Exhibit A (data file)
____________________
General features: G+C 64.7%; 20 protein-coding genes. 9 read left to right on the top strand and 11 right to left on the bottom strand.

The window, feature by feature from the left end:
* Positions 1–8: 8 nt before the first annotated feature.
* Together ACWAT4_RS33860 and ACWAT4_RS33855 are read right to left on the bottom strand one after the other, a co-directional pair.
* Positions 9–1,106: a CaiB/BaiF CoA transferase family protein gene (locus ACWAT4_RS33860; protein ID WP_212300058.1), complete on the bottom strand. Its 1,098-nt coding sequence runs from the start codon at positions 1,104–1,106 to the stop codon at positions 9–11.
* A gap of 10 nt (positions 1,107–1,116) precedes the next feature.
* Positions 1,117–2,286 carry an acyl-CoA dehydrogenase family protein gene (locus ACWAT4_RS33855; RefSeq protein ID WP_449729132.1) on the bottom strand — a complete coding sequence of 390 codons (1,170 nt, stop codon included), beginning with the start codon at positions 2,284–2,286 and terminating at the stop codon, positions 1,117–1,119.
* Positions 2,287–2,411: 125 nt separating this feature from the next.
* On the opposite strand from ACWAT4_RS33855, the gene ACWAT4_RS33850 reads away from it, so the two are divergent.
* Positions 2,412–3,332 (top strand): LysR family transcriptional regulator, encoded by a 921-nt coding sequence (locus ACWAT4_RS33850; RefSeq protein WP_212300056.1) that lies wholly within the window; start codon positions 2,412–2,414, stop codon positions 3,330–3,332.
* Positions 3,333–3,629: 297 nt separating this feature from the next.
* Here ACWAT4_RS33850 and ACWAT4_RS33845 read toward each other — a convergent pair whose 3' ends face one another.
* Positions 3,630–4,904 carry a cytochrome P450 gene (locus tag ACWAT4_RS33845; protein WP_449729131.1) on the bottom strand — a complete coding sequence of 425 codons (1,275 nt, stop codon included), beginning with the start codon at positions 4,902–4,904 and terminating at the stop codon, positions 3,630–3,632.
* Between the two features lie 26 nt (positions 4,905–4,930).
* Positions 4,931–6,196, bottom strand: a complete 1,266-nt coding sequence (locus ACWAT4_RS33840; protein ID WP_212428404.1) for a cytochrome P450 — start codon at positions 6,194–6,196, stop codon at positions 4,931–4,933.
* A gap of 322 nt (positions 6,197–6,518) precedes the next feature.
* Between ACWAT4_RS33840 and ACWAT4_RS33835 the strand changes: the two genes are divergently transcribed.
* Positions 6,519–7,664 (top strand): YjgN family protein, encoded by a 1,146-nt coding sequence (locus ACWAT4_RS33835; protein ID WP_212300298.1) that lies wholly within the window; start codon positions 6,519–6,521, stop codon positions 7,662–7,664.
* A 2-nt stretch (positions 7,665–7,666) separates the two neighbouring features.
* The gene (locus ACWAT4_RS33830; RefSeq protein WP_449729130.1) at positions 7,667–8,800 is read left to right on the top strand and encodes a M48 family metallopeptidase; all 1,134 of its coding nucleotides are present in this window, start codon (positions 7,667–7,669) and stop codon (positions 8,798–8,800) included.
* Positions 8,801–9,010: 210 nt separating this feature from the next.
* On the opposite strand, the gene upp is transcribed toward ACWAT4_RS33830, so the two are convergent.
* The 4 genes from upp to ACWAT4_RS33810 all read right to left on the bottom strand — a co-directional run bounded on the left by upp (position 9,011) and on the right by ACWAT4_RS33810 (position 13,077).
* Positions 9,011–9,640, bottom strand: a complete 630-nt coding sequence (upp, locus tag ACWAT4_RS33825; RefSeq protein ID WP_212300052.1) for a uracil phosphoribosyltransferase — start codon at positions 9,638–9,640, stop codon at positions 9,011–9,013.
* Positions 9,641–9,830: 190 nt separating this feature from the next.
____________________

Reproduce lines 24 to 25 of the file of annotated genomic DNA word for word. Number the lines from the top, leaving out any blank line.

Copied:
* Positions 9,011–9,640, bottom strand: a complete 630-nt coding sequence (upp, locus tag ACWAT4_RS33825; RefSeq protein ID WP_212300052.1) for a uracil phosphoribosyltransferase — start codon at positions 9,638–9,640, stop codon at positions 9,011–9,013.
* Positions 9,641–9,830: 190 nt separating this feature from the next.